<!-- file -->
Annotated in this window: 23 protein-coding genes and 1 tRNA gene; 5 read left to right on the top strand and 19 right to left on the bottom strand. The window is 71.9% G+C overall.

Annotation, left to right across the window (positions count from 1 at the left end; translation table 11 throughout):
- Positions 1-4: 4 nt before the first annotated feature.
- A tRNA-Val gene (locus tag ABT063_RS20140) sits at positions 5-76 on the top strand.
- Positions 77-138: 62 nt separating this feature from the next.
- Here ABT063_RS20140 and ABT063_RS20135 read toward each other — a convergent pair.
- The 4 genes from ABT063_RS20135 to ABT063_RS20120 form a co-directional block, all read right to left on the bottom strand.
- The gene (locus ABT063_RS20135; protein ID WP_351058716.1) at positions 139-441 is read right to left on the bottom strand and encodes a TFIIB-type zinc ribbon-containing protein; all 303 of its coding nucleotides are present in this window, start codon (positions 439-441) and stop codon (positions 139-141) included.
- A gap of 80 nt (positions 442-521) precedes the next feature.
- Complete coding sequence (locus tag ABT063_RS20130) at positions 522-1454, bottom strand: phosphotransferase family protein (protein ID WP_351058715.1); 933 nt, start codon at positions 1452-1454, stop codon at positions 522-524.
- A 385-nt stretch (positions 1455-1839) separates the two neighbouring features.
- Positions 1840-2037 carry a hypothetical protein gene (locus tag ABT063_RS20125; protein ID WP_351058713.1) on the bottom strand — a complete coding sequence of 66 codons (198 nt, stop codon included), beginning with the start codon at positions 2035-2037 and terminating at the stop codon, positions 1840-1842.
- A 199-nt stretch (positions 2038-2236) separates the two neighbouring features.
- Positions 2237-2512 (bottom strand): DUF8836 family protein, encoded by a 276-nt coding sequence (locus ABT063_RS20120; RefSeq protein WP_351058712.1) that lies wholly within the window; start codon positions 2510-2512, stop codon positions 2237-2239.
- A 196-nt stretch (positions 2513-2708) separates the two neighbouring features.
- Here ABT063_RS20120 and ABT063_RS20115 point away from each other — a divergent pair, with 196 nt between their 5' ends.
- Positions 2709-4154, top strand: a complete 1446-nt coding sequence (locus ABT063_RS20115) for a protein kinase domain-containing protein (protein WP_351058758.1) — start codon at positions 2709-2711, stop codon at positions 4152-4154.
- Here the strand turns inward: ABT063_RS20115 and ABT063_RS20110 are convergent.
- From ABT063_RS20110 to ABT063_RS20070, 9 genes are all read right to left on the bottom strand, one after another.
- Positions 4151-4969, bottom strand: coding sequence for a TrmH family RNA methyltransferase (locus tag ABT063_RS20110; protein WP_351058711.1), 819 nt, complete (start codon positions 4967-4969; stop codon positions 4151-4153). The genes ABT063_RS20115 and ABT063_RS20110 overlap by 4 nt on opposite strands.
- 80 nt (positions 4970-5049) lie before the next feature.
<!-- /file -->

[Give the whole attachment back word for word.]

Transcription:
Annotated in this window: 23 protein-coding genes and 1 tRNA gene; 5 read left to right on the top strand and 19 right to left on the bottom strand. The window is 71.9% G+C overall.

Annotation, left to right across the window (positions count from 1 at the left end; translation table 11 throughout):
- Positions 1-4: 4 nt before the first annotated feature.
- A tRNA-Val gene (locus tag ABT063_RS20140) sits at positions 5-76 on the top strand.
- Positions 77-138: 62 nt separating this feature from the next.
- Here ABT063_RS20140 and ABT063_RS20135 read toward each other — a convergent pair.
- The 4 genes from ABT063_RS20135 to ABT063_RS20120 form a co-directional block, all read right to left on the bottom strand.
- The gene (locus ABT063_RS20135; protein ID WP_351058716.1) at positions 139-441 is read right to left on the bottom strand and encodes a TFIIB-type zinc ribbon-containing protein; all 303 of its coding nucleotides are present in this window, start codon (positions 439-441) and stop codon (positions 139-141) included.
- A gap of 80 nt (positions 442-521) precedes the next feature.
- Complete coding sequence (locus tag ABT063_RS20130) at positions 522-1454, bottom strand: phosphotransferase family protein (protein ID WP_351058715.1); 933 nt, start codon at positions 1452-1454, stop codon at positions 522-524.
- A 385-nt stretch (positions 1455-1839) separates the two neighbouring features.
- Positions 1840-2037 carry a hypothetical protein gene (locus tag ABT063_RS20125; protein ID WP_351058713.1) on the bottom strand — a complete coding sequence of 66 codons (198 nt, stop codon included), beginning with the start codon at positions 2035-2037 and terminating at the stop codon, positions 1840-1842.
- A 199-nt stretch (positions 2038-2236) separates the two neighbouring features.
- Positions 2237-2512 (bottom strand): DUF8836 family protein, encoded by a 276-nt coding sequence (locus ABT063_RS20120; RefSeq protein WP_351058712.1) that lies wholly within the window; start codon positions 2510-2512, stop codon positions 2237-2239.
- A 196-nt stretch (positions 2513-2708) separates the two neighbouring features.
- Here ABT063_RS20120 and ABT063_RS20115 point away from each other — a divergent pair, with 196 nt between their 5' ends.
- Positions 2709-4154, top strand: a complete 1446-nt coding sequence (locus ABT063_RS20115) for a protein kinase domain-containing protein (protein WP_351058758.1) — start codon at positions 2709-2711, stop codon at positions 4152-4154.
- Here the strand turns inward: ABT063_RS20115 and ABT063_RS20110 are convergent.
- From ABT063_RS20110 to ABT063_RS20070, 9 genes are all read right to left on the bottom strand, one after another.
- Positions 4151-4969, bottom strand: coding sequence for a TrmH family RNA methyltransferase (locus tag ABT063_RS20110; protein WP_351058711.1), 819 nt, complete (start codon positions 4967-4969; stop codon positions 4151-4153). The genes ABT063_RS20115 and ABT063_RS20110 overlap by 4 nt on opposite strands.
- 80 nt (positions 4970-5049) lie before the next feature.